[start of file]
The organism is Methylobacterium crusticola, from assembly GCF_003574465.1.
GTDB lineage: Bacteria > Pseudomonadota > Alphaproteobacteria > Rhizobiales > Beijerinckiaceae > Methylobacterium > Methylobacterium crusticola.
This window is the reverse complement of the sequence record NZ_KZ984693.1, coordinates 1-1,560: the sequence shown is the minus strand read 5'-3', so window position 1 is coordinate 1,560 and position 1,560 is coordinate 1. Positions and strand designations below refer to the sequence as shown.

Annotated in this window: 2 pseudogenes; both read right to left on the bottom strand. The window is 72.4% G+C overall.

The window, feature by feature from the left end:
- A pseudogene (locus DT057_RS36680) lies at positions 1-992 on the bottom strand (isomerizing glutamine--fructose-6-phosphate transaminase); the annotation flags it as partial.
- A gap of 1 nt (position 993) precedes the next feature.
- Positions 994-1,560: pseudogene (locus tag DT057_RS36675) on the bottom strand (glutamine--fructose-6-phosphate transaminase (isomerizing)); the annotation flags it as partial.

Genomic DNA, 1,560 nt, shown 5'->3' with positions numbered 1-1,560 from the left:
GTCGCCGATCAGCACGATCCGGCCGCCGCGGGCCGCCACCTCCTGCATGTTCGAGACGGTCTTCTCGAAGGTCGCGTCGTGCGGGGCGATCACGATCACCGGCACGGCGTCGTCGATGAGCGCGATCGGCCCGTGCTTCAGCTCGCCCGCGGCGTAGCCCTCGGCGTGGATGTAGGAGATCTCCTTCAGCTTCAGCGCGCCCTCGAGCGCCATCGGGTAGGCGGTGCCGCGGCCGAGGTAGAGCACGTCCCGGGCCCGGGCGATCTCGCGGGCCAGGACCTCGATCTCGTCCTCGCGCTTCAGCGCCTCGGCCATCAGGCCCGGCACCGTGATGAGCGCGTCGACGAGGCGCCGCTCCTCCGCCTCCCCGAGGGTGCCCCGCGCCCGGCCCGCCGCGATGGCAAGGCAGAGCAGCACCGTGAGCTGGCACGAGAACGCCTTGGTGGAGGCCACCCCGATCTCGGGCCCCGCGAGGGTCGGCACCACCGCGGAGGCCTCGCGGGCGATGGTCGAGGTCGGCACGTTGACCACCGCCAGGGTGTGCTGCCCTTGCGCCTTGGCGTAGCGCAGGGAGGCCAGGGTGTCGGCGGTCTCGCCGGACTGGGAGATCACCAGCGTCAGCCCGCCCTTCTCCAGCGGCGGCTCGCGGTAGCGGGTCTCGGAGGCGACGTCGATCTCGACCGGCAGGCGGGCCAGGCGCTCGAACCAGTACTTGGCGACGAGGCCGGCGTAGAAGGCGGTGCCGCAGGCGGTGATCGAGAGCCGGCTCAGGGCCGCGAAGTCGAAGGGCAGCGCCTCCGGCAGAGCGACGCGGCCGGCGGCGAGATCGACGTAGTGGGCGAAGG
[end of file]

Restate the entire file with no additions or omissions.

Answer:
The organism is Methylobacterium crusticola, from assembly GCF_003574465.1.
GTDB lineage: Bacteria > Pseudomonadota > Alphaproteobacteria > Rhizobiales > Beijerinckiaceae > Methylobacterium > Methylobacterium crusticola.
This window is the reverse complement of the sequence record NZ_KZ984693.1, coordinates 1-1,560: the sequence shown is the minus strand read 5'-3', so window position 1 is coordinate 1,560 and position 1,560 is coordinate 1. Positions and strand designations below refer to the sequence as shown.

Annotated in this window: 2 pseudogenes; both read right to left on the bottom strand. The window is 72.4% G+C overall.

The window, feature by feature from the left end:
- A pseudogene (locus DT057_RS36680) lies at positions 1-992 on the bottom strand (isomerizing glutamine--fructose-6-phosphate transaminase); the annotation flags it as partial.
- A gap of 1 nt (position 993) precedes the next feature.
- Positions 994-1,560: pseudogene (locus tag DT057_RS36675) on the bottom strand (glutamine--fructose-6-phosphate transaminase (isomerizing)); the annotation flags it as partial.

Genomic DNA, 1,560 nt, shown 5'->3' with positions numbered 1-1,560 from the left:
GTCGCCGATCAGCACGATCCGGCCGCCGCGGGCCGCCACCTCCTGCATGTTCGAGACGGTCTTCTCGAAGGTCGCGTCGTGCGGGGCGATCACGATCACCGGCACGGCGTCGTCGATGAGCGCGATCGGCCCGTGCTTCAGCTCGCCCGCGGCGTAGCCCTCGGCGTGGATGTAGGAGATCTCCTTCAGCTTCAGCGCGCCCTCGAGCGCCATCGGGTAGGCGGTGCCGCGGCCGAGGTAGAGCACGTCCCGGGCCCGGGCGATCTCGCGGGCCAGGACCTCGATCTCGTCCTCGCGCTTCAGCGCCTCGGCCATCAGGCCCGGCACCGTGATGAGCGCGTCGACGAGGCGCCGCTCCTCCGCCTCCCCGAGGGTGCCCCGCGCCCGGCCCGCCGCGATGGCAAGGCAGAGCAGCACCGTGAGCTGGCACGAGAACGCCTTGGTGGAGGCCACCCCGATCTCGGGCCCCGCGAGGGTCGGCACCACCGCGGAGGCCTCGCGGGCGATGGTCGAGGTCGGCACGTTGACCACCGCCAGGGTGTGCTGCCCTTGCGCCTTGGCGTAGCGCAGGGAGGCCAGGGTGTCGGCGGTCTCGCCGGACTGGGAGATCACCAGCGTCAGCCCGCCCTTCTCCAGCGGCGGCTCGCGGTAGCGGGTCTCGGAGGCGACGTCGATCTCGACCGGCAGGCGGGCCAGGCGCTCGAACCAGTACTTGGCGACGAGGCCGGCGTAGAAGGCGGTGCCGCAGGCGGTGATCGAGAGCCGGCTCAGGGCCGCGAAGTCGAAGGGCAGCGCCTCCGGCAGAGCGACGCGGCCGGCGGCGAGATCGACGTAGTGGGCGAAGG